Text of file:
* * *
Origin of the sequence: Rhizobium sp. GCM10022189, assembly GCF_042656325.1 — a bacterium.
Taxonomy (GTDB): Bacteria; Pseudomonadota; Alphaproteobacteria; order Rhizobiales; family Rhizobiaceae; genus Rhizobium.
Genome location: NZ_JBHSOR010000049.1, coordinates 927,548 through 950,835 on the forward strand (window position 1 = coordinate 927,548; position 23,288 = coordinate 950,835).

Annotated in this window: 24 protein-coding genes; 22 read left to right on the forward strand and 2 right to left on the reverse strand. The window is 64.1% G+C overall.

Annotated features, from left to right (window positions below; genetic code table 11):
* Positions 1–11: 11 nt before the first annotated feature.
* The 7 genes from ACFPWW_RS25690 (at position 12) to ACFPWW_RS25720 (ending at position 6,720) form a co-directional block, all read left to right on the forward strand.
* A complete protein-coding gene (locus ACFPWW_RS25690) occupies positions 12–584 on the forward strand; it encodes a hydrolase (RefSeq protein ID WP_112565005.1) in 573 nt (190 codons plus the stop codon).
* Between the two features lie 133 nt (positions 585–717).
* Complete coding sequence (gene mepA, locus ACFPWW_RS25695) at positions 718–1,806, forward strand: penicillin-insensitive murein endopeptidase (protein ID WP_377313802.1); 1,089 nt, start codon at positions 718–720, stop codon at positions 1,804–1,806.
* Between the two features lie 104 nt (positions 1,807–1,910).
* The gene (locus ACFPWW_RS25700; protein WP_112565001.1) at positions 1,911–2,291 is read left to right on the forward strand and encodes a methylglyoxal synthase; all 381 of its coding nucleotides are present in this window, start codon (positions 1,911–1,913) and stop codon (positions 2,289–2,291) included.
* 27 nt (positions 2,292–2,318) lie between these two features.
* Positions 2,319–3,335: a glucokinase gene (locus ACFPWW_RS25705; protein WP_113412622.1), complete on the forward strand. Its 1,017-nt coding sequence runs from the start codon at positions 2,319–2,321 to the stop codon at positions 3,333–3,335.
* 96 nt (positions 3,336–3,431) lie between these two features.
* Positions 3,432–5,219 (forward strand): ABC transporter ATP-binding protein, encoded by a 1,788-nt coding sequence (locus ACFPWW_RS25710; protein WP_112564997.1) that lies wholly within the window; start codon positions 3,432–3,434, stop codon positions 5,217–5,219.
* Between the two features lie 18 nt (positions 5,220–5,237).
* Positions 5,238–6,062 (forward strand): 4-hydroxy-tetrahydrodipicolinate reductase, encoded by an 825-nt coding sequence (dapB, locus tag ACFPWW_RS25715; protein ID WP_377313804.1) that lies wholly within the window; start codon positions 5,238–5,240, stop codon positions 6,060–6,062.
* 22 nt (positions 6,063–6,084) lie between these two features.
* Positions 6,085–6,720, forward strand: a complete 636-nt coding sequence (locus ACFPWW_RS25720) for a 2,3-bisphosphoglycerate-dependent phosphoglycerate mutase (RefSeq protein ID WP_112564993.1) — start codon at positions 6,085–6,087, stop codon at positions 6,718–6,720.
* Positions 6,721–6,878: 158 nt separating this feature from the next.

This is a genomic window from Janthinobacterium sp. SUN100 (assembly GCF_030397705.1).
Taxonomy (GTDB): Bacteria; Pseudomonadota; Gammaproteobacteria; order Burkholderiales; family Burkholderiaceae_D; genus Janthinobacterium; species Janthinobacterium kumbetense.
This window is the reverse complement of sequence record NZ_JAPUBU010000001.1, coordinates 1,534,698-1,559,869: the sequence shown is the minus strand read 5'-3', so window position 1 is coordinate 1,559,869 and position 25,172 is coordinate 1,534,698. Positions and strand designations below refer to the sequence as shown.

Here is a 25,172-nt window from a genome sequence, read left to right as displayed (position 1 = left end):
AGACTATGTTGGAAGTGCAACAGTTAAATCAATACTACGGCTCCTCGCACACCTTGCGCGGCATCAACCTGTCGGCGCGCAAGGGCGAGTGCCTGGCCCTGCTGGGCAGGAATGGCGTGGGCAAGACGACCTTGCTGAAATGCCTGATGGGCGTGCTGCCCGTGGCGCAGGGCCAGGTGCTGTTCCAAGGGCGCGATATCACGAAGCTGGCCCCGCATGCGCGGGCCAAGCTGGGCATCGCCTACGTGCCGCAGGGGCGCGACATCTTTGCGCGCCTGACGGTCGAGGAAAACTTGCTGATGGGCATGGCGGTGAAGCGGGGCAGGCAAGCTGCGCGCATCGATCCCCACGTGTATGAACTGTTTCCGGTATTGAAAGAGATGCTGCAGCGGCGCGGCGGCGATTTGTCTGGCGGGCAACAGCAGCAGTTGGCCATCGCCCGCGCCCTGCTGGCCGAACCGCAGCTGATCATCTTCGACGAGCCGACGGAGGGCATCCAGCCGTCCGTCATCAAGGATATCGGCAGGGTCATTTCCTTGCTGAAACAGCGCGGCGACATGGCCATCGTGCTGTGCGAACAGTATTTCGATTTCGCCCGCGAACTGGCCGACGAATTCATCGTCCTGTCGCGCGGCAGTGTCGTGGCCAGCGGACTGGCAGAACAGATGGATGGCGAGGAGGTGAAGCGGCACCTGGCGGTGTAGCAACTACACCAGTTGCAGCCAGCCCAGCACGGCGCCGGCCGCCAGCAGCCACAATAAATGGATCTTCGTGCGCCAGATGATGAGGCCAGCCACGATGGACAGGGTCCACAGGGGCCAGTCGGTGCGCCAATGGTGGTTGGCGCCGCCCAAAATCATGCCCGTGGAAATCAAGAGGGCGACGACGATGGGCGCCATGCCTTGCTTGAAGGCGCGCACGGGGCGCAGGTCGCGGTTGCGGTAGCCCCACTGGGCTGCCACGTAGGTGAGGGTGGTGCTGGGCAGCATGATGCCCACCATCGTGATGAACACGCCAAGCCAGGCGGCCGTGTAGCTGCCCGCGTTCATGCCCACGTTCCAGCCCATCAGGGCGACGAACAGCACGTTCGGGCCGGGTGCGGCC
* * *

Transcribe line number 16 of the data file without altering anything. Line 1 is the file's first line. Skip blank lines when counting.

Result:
* Positions 3,432–5,219 (forward strand): ABC transporter ATP-binding protein, encoded by a 1,788-nt coding sequence (locus ACFPWW_RS25710; protein WP_112564997.1) that lies wholly within the window; start codon positions 3,432–3,434, stop codon positions 5,217–5,219.